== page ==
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K. Choi, H. Kim and T. Sekiguchi
Thu, 22 Feb 18
13/60

Comments: 6 pages, 2 figures

Magnetic fields in multiple bright-rimmed clouds in different directions of H$~$II region IC1396 – II [GA]

http://arxiv.org/abs/1802.07438


Bright-rimmed clouds form on the edges of H II regions affected by the high energy radiation from a central ionizing source. The UV radiation from the ionizing source results in compression and ionization causing either cloud disruption or further star formation. In this work, we present R-band polarization measurements towards four bright-rimmed clouds, IC1396A, BRC 37, BRC 38, and BRC 39, located in the different directions of the H II region, Sh2-131, in order to map magnetic fields (B-fields) in the plane of the sky. These BRCs are illuminated by the O star HD206267 and present a range of projected on sky geometries. This provides an opportunity to understand the magnetized evolution of BRCs. The B-field geometries of the clouds deduced from the polarization data, after correction for foreground ISM contamination, are seen to be connected to the ambient B-fields on the large scale. They seem to play an important role in shaping the cloud IC1396A and BRC 37. BRCs 38 and 39 show a broader and snubber head morphology possibly due to the B-fields being aligned with incoming radiation as explained in the simulations. A good general agreement is noted on comparing our observational results with the simulations supporting the importance of B-fields in BRC evolution. This work is the first step towards systematic mapping the B-fields morphology in multiple BRCs in an expanding H II region, extending the work presented by Soam et al. (2017b).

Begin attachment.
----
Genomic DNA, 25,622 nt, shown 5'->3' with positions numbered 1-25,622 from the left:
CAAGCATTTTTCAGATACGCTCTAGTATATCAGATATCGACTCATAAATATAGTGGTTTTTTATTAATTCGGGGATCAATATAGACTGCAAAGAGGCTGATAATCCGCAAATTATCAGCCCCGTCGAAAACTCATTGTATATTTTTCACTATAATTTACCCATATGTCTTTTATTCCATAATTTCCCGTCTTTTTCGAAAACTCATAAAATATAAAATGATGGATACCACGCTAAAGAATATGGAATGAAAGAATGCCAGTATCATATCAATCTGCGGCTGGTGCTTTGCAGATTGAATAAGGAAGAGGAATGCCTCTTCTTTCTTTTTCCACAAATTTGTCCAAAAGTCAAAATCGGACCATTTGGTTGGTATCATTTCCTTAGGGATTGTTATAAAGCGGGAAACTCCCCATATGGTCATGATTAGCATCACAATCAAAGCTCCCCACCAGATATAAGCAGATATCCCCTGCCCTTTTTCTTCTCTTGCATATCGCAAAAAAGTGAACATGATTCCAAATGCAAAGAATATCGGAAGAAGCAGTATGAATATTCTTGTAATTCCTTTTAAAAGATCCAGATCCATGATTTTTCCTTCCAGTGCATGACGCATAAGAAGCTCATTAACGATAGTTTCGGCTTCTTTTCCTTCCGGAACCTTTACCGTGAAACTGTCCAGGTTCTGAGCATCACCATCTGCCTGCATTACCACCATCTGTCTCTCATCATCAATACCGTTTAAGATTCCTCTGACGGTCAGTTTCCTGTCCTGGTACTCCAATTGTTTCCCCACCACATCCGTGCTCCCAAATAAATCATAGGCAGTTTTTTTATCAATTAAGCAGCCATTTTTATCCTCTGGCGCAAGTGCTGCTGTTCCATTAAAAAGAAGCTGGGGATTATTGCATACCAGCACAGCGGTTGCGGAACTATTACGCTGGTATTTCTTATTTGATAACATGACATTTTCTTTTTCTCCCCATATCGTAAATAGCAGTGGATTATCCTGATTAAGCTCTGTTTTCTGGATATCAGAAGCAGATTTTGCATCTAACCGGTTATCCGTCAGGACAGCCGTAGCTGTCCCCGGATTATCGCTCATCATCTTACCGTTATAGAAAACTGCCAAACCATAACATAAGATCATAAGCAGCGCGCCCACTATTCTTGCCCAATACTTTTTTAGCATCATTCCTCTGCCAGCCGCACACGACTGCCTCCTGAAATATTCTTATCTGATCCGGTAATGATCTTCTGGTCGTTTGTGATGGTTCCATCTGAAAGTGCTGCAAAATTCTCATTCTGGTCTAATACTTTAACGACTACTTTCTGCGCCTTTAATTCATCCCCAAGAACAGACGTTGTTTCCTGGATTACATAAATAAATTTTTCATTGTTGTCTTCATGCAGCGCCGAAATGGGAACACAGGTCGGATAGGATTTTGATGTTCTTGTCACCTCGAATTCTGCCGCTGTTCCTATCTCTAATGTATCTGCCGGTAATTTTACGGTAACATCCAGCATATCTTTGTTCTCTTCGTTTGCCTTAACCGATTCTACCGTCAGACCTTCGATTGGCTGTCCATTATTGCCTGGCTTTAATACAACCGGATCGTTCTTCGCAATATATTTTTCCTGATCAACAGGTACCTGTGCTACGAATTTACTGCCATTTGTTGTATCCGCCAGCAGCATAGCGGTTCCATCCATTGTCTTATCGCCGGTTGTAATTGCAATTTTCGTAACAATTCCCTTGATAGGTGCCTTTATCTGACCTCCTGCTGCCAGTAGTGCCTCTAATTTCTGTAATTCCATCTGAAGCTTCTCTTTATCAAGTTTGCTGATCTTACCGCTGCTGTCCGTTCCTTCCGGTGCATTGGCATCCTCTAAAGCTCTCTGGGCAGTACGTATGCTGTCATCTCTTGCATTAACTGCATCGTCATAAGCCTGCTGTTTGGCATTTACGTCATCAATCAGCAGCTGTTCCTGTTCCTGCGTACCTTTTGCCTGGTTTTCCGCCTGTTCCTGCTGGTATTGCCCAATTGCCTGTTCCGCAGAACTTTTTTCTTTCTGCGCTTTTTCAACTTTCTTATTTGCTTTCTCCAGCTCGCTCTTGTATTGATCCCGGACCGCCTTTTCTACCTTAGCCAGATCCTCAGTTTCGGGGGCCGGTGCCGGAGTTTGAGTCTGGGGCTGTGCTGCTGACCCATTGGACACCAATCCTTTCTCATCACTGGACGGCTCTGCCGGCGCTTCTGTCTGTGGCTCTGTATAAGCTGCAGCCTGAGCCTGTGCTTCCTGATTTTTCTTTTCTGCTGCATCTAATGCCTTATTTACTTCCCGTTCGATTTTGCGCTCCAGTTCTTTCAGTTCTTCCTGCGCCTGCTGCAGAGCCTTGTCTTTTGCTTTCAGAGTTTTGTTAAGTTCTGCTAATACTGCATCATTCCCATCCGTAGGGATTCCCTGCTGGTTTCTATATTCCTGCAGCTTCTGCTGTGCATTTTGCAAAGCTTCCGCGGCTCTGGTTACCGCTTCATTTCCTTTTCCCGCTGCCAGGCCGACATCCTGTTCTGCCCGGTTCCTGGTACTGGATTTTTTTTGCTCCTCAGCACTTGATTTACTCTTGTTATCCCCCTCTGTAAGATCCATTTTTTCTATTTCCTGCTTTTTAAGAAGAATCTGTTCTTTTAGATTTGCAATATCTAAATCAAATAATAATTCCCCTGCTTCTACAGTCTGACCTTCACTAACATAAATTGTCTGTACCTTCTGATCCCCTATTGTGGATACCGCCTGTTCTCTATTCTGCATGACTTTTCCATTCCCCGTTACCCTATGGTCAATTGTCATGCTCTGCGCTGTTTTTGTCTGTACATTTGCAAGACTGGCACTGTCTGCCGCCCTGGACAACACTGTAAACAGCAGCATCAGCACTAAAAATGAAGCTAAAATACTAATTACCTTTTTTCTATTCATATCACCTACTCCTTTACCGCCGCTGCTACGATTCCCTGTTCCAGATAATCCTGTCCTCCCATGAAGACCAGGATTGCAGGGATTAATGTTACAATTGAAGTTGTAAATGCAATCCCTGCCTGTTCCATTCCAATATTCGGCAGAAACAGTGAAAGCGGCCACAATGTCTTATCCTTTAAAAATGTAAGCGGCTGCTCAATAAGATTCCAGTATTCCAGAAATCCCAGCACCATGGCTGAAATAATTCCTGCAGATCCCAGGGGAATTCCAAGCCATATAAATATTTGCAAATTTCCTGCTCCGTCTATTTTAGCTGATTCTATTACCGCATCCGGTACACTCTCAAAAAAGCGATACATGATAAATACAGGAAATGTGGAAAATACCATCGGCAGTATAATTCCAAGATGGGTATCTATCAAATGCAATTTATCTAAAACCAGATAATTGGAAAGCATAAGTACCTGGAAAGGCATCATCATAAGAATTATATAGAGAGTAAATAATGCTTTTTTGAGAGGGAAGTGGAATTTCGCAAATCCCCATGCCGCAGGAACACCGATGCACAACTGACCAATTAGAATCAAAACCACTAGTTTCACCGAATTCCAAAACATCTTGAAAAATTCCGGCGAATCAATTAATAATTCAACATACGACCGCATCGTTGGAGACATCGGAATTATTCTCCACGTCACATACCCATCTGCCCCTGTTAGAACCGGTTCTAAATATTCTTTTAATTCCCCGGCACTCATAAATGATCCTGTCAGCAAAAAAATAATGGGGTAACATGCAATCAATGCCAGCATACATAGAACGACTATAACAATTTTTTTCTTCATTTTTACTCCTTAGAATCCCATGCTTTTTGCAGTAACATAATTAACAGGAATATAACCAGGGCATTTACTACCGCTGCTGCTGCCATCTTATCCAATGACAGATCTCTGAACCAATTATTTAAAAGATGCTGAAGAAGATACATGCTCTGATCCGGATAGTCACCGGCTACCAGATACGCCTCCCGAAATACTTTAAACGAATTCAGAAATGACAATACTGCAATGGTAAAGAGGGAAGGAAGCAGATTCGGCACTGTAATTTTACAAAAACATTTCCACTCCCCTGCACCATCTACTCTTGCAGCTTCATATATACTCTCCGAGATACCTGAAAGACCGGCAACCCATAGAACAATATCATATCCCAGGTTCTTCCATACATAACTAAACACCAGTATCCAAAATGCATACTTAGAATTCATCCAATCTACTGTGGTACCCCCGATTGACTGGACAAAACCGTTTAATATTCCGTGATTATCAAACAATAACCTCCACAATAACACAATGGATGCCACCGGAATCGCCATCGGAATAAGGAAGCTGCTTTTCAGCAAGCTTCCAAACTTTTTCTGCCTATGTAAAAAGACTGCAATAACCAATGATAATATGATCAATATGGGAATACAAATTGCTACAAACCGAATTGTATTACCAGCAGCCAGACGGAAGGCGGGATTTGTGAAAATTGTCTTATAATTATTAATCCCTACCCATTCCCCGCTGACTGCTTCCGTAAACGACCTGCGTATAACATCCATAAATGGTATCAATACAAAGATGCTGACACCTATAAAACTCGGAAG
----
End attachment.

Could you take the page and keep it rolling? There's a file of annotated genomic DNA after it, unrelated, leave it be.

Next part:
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A. Soam, G. Maheswar, C. Lee, et. al.
Thu, 22 Feb 18
14/60

Comments: 13 pages, 8 figures, accepted for publication in MNRAS

The Updated BaSTI Stellar Evolution Models and Isochrones: I. Solar Scaled Calculations [GA]

http://arxiv.org/abs/1802.07319